This is part 4 in a 5 part series on How to Start a Blog. This post will deal with creating great blog content. Also see Part 1 – Choosing a Blog Name, Part 2 – Choosing a Platform and a Blog Host and Part 3 – The Basics of Blog Design and Part 5 – Promoting your Blog.
When it comes to blogging, content is king. You can have the best name, the fastest hosting package, and the most beautiful blog design anywhere, but if you don’t have something to say, then blogging may not be for you. I can’t tell you what to write about – you may want to just have a personal blog, or be the world’s expert on the appearance of cats in 19th century Scandinavian literature, and those are both OK! But I can give you some advice – mostly on things to avoid. (Spoiler alert: don’t plagiarize!)
Blog Content: Writing
It is entirely possible to have a blog with no written content, but that’s probably better off as a tumblr. (I think – that’s mostly what tumblr is for, right??) (So sorry, so old). Chances are if you want to have a blog, you want to write something. I don’t pretend to be the world’s expert at teaching writing, but I have a few ideas on what can make your blog writing better.
- Find Your Voice. I know that “your voice” is a cliche, but I think voice is what separates blogs from other forms of publications. The key to the blog is you – how you speak, how you communicated. I think most of the best blogs are written in a conversational tone, and that’s what I strive for. People don’t have quite the same expectations for reading on the internet that they have for reading a book, or even a magazine article – the internet is inherently a more casual meaning, so a more conversational tone is appropriate. (And yes, I do speak like this in real life. I told my husband this morning that I was in no mood for pedantry before I had my coffee. I would never prosper in a national election because I’m not “of the people” enough, and my kids are the same way. What you see here on the blog is what you get.)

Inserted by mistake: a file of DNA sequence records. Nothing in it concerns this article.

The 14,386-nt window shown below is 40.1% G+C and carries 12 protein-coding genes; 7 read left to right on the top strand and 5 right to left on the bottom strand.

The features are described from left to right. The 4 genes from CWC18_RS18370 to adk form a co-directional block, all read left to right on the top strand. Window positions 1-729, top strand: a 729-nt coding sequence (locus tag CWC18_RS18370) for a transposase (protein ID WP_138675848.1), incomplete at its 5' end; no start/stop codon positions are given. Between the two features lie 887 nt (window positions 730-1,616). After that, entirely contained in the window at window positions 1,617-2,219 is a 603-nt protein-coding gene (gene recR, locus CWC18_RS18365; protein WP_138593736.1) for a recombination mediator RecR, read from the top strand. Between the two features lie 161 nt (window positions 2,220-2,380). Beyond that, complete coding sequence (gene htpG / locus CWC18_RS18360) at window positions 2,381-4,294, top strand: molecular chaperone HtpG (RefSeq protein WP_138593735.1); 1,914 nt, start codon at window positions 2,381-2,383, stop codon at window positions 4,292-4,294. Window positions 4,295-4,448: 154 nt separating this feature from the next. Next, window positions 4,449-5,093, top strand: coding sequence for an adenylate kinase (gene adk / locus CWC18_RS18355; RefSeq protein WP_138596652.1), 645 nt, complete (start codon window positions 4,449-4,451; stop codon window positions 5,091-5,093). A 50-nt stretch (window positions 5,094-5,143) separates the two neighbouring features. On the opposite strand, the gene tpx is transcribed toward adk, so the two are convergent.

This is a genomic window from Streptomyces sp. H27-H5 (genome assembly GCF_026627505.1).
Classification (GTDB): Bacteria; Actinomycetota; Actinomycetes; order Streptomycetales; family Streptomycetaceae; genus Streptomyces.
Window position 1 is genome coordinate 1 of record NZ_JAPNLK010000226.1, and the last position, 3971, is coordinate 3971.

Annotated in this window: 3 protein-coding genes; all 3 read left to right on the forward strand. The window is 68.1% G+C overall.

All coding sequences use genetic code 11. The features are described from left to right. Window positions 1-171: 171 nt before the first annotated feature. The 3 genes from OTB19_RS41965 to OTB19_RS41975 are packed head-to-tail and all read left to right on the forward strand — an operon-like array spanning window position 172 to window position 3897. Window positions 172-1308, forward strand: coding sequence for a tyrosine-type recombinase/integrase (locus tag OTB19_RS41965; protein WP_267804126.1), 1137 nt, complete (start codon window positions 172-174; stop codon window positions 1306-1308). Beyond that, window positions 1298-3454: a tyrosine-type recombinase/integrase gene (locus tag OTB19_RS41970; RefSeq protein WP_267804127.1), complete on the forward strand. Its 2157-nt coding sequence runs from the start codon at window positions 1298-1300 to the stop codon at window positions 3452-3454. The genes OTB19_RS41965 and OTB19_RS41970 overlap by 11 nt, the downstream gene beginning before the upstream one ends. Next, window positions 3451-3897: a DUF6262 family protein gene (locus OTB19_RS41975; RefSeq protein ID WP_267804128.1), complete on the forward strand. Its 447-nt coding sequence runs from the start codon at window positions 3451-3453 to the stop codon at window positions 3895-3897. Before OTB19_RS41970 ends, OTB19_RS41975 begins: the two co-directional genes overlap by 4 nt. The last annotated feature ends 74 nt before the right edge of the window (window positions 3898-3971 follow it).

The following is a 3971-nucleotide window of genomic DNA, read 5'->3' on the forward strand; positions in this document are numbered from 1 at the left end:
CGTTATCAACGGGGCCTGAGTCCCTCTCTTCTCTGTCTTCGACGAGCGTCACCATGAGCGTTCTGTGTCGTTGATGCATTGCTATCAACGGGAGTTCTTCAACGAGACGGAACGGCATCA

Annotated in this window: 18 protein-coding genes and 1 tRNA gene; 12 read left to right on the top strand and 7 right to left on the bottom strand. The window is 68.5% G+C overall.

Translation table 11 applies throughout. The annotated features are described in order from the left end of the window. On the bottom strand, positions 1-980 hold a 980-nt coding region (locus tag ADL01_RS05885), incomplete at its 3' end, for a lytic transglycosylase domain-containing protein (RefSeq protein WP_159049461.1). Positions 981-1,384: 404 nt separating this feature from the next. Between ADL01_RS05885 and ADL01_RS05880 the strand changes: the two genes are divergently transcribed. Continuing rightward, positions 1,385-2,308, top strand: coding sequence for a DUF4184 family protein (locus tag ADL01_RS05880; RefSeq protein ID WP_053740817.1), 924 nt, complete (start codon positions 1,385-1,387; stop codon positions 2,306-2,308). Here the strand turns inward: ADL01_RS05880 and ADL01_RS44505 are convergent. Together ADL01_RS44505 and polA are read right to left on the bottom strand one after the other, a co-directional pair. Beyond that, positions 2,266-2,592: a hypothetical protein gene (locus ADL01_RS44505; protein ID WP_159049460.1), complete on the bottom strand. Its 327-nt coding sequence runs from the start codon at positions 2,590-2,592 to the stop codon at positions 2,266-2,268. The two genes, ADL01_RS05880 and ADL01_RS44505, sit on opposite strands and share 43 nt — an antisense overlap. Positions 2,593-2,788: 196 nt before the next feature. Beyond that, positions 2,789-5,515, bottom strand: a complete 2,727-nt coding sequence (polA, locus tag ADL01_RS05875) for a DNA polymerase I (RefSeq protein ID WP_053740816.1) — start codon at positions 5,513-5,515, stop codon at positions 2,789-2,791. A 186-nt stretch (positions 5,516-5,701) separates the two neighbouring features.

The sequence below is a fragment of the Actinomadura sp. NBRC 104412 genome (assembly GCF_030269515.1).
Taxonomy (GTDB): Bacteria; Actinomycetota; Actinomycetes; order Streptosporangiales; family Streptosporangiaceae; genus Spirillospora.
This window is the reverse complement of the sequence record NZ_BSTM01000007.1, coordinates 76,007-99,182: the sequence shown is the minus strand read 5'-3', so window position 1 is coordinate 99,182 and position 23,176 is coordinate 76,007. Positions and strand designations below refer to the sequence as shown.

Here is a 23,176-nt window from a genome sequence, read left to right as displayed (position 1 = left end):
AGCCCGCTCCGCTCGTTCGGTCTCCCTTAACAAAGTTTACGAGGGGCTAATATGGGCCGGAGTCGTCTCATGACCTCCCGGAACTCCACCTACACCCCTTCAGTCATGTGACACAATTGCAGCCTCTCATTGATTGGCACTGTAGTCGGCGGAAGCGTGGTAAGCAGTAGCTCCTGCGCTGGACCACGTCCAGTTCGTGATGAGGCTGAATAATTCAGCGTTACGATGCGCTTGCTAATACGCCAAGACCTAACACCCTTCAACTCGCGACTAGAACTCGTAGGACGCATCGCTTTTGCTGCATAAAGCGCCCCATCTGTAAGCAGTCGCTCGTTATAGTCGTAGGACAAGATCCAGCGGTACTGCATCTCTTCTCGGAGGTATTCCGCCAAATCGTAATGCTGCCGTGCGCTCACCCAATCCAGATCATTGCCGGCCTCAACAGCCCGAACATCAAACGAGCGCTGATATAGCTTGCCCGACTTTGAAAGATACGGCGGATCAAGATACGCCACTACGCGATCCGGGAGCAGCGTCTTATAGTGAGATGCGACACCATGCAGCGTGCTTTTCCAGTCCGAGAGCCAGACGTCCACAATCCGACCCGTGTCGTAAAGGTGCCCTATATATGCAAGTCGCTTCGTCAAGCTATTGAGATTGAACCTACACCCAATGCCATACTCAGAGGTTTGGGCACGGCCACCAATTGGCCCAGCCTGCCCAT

- Don’t be sloppy. Yes, the web is casual, but that doesn’t mean you shouldn’t put the effort into your content. Check spelling! Try to have good grammar. Do not say things like “I was balling” when you mean you were bawling. Read over your posts before you hit publish, and again afterwards. Think about whether you are being clear, concise, precise in your language. Use the best words you can to say what you want to say. Practice!
- Read other blogs in your niche. It’s helpful to read other blogs in your niche so you can get a sense of what’s out there and start developing opinions about what you like as a reader. You’ll also get ideas about tone and content from reading other blogs, and they may influence your style. And don’t limit yourself to blogs – read newspapers, magazines, journals and books. When I’ve been reading a lot of Laurie Colwin, I start writing more like Laurie Colwin (which may, by the way, be my highest aspiration in life). Read the good stuff. It will make you a better writer.
- Don’t plagiarize. I don’t think I can say this enough. DO NOT PLAGIARIZE. It’s OK to take stylistic tips from other writers, but if you copy their words you are plagiarizing and infringing on their copyrights. It is OK to quote small amounts (with proper attribution) for the purposes of adding additional commentary, but don’t just cut and paste. It’s BAD.